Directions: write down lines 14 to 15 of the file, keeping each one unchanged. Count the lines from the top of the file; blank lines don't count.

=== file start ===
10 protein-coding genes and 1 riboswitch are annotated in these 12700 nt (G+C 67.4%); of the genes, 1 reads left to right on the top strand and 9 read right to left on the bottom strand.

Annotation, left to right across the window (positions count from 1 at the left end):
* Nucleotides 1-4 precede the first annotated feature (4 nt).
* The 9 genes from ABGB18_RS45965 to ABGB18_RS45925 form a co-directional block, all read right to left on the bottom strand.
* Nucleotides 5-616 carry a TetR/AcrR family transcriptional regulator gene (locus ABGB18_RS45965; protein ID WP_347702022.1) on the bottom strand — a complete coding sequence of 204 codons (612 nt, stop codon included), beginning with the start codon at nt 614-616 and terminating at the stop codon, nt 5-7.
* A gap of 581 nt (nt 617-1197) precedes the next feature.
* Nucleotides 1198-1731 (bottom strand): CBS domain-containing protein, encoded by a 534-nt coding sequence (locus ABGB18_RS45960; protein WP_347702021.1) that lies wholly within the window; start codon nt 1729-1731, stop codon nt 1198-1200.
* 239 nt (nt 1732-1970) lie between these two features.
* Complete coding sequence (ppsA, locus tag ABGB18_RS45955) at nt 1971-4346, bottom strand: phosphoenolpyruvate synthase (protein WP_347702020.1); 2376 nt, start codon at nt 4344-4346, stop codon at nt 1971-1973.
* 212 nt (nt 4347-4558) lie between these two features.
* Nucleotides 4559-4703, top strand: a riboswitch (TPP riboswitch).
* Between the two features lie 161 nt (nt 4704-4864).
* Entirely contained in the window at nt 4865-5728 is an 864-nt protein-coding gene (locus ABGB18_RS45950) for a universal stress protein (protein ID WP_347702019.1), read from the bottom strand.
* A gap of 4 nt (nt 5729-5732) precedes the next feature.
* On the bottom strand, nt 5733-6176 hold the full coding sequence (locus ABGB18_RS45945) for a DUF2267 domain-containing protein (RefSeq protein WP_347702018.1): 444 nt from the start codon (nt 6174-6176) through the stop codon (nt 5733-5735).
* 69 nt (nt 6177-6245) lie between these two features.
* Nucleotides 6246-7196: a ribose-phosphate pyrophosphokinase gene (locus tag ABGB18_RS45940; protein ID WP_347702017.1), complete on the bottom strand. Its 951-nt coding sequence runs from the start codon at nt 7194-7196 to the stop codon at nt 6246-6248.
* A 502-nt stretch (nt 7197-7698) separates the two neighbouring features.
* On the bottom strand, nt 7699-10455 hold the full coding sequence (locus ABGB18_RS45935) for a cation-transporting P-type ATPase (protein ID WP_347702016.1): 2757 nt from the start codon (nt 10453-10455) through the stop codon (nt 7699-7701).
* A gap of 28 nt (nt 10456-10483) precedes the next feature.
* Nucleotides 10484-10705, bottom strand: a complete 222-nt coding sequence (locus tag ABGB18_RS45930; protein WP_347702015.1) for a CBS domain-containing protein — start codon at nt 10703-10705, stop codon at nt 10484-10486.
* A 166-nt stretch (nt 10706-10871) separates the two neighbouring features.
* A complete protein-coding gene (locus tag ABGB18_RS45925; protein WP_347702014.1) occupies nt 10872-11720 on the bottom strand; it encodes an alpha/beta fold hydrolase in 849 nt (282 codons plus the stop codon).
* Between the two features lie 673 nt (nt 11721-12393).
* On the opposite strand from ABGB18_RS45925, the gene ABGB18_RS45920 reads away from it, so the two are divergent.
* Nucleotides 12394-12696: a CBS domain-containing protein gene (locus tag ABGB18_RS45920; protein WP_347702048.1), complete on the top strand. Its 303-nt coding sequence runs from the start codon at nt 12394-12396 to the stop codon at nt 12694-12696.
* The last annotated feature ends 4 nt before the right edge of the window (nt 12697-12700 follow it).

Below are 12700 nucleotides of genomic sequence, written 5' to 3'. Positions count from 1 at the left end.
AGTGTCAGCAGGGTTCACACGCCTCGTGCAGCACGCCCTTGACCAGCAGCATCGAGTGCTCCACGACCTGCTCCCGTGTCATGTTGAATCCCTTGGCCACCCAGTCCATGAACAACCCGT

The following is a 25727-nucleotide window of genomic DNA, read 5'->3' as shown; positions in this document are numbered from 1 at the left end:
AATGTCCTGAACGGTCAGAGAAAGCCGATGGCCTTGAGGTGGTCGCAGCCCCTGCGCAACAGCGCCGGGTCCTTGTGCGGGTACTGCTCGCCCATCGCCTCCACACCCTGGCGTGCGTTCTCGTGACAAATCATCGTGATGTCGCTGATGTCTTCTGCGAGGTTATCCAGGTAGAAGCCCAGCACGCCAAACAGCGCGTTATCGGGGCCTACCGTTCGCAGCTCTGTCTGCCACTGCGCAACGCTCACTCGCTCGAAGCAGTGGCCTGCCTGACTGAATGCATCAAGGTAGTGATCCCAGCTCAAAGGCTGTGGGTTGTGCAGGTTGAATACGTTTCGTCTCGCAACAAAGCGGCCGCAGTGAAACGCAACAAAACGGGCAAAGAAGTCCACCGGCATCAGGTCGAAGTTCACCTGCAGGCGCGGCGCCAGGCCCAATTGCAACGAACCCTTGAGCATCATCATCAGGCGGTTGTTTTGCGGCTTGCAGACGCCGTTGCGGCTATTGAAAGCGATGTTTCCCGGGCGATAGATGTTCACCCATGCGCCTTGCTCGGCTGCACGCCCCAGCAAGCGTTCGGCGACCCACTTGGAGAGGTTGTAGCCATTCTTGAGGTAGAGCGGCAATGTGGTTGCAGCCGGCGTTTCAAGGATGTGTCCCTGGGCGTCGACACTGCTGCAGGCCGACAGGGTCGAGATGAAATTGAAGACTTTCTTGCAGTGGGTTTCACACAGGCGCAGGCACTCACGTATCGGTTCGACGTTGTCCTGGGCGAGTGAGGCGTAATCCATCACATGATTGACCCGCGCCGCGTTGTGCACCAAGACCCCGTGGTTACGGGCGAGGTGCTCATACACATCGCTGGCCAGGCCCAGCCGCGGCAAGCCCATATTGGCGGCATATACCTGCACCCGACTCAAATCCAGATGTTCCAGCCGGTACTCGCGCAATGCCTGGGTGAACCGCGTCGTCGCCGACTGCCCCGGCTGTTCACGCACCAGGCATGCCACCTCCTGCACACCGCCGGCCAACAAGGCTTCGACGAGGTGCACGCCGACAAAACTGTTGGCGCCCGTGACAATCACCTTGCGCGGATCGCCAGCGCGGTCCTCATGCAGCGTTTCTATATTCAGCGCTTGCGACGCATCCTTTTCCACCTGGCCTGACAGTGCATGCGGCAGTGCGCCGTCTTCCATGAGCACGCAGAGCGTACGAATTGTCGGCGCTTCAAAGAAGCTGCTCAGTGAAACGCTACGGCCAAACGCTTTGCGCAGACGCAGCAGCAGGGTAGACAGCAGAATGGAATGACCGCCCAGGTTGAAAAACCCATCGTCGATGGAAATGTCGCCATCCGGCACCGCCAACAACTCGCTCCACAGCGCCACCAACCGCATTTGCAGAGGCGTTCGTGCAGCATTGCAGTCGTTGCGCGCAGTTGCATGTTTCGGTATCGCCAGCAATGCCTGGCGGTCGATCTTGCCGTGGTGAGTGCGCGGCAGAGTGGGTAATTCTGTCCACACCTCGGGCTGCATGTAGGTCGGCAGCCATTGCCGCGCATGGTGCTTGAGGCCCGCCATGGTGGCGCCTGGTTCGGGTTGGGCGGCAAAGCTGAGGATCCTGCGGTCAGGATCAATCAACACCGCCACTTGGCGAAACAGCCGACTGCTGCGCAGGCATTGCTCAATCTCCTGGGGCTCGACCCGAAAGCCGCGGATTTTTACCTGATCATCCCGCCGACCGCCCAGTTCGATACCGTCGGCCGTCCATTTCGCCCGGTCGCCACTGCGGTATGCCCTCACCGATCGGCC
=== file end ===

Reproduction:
* A gap of 4 nt (nt 5729-5732) precedes the next feature.
* On the bottom strand, nt 5733-6176 hold the full coding sequence (locus ABGB18_RS45945) for a DUF2267 domain-containing protein (RefSeq protein WP_347702018.1): 444 nt from the start codon (nt 6174-6176) through the stop codon (nt 5733-5735).